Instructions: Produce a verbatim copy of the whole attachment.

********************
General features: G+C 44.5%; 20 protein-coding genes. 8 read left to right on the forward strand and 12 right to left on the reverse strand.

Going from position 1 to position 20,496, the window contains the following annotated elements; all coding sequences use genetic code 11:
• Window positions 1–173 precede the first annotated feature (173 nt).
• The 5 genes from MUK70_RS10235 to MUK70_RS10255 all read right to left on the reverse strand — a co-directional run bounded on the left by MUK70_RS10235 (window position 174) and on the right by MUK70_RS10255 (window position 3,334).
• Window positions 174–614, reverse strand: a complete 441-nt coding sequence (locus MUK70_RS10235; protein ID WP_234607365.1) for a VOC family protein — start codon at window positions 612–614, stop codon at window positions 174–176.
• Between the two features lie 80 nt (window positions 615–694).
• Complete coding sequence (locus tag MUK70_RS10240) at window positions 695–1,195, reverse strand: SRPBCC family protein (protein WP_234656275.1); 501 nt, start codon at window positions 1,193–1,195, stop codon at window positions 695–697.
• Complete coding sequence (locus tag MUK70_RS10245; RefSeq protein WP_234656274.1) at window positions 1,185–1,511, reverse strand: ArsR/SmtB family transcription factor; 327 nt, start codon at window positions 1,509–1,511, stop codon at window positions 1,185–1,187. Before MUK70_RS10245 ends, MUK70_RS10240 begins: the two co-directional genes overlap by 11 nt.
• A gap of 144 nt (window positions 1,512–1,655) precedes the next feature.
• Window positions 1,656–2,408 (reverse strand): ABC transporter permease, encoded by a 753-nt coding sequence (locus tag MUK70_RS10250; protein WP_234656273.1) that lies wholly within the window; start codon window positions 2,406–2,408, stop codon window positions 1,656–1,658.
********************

General features: G+C 44.5%; 20 protein-coding genes. 8 read left to right on the forward strand and 12 right to left on the reverse strand.

Going from position 1 to position 20,496, the window contains the following annotated elements; all coding sequences use genetic code 11:
• Window positions 1–173 precede the first annotated feature (173 nt).
• The 5 genes from MUK70_RS10235 to MUK70_RS10255 all read right to left on the reverse strand — a co-directional run bounded on the left by MUK70_RS10235 (window position 174) and on the right by MUK70_RS10255 (window position 3,334).
• Window positions 174–614, reverse strand: a complete 441-nt coding sequence (locus MUK70_RS10235; protein ID WP_234607365.1) for a VOC family protein — start codon at window positions 612–614, stop codon at window positions 174–176.
• Between the two features lie 80 nt (window positions 615–694).
• Complete coding sequence (locus tag MUK70_RS10240) at window positions 695–1,195, reverse strand: SRPBCC family protein (protein WP_234656275.1); 501 nt, start codon at window positions 1,193–1,195, stop codon at window positions 695–697.
• Complete coding sequence (locus tag MUK70_RS10245; RefSeq protein WP_234656274.1) at window positions 1,185–1,511, reverse strand: ArsR/SmtB family transcription factor; 327 nt, start codon at window positions 1,509–1,511, stop codon at window positions 1,185–1,187. Before MUK70_RS10245 ends, MUK70_RS10240 begins: the two co-directional genes overlap by 11 nt.
• A gap of 144 nt (window positions 1,512–1,655) precedes the next feature.
• Window positions 1,656–2,408 (reverse strand): ABC transporter permease, encoded by a 753-nt coding sequence (locus tag MUK70_RS10250; protein WP_234656273.1) that lies wholly within the window; start codon window positions 2,406–2,408, stop codon window positions 1,656–1,658.